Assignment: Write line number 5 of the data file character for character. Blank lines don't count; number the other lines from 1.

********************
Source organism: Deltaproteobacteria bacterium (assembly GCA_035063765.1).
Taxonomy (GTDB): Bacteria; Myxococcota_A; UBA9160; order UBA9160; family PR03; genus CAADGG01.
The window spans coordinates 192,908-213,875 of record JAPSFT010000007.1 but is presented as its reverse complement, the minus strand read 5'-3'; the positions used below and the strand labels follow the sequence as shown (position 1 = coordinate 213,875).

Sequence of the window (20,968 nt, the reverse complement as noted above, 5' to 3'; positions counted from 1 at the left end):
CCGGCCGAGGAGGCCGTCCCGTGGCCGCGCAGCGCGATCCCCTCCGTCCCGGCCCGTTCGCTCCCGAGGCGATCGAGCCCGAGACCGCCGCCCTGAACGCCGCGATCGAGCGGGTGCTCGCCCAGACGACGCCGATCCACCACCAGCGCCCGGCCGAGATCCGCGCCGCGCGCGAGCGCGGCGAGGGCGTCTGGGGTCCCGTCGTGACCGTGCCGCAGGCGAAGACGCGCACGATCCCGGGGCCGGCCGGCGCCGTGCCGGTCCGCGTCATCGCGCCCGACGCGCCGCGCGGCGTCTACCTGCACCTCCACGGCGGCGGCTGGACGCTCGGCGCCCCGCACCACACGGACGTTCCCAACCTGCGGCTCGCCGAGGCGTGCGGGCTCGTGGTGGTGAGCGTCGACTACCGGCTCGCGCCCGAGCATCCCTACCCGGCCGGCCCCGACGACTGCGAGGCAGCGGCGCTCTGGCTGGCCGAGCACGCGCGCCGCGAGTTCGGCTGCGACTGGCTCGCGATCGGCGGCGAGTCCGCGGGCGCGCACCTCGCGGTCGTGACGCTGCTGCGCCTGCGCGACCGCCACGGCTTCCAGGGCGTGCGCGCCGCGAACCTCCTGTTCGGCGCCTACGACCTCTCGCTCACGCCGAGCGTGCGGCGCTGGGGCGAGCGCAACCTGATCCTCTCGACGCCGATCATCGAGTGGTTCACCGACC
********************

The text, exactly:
CCGGCCGAGGAGGCCGTCCCGTGGCCGCGCAGCGCGATCCCCTCCGTCCCGGCCCGTTCGCTCCCGAGGCGATCGAGCCCGAGACCGCCGCCCTGAACGCCGCGATCGAGCGGGTGCTCGCCCAGACGACGCCGATCCACCACCAGCGCCCGGCCGAGATCCGCGCCGCGCGCGAGCGCGGCGAGGGCGTCTGGGGTCCCGTCGTGACCGTGCCGCAGGCGAAGACGCGCACGATCCCGGGGCCGGCCGGCGCCGTGCCGGTCCGCGTCATCGCGCCCGACGCGCCGCGCGGCGTCTACCTGCACCTCCACGGCGGCGGCTGGACGCTCGGCGCCCCGCACCACACGGACGTTCCCAACCTGCGGCTCGCCGAGGCGTGCGGGCTCGTGGTGGTGAGCGTCGACTACCGGCTCGCGCCCGAGCATCCCTACCCGGCCGGCCCCGACGACTGCGAGGCAGCGGCGCTCTGGCTGGCCGAGCACGCGCGCCGCGAGTTCGGCTGCGACTGGCTCGCGATCGGCGGCGAGTCCGCGGGCGCGCACCTCGCGGTCGTGACGCTGCTGCGCCTGCGCGACCGCCACGGCTTCCAGGGCGTGCGCGCCGCGAACCTCCTGTTCGGCGCCTACGACCTCTCGCTCACGCCGAGCGTGCGGCGCTGGGGCGAGCGCAACCTGATCCTCTCGACGCCGATCATCGAGTGGTTCACCGACC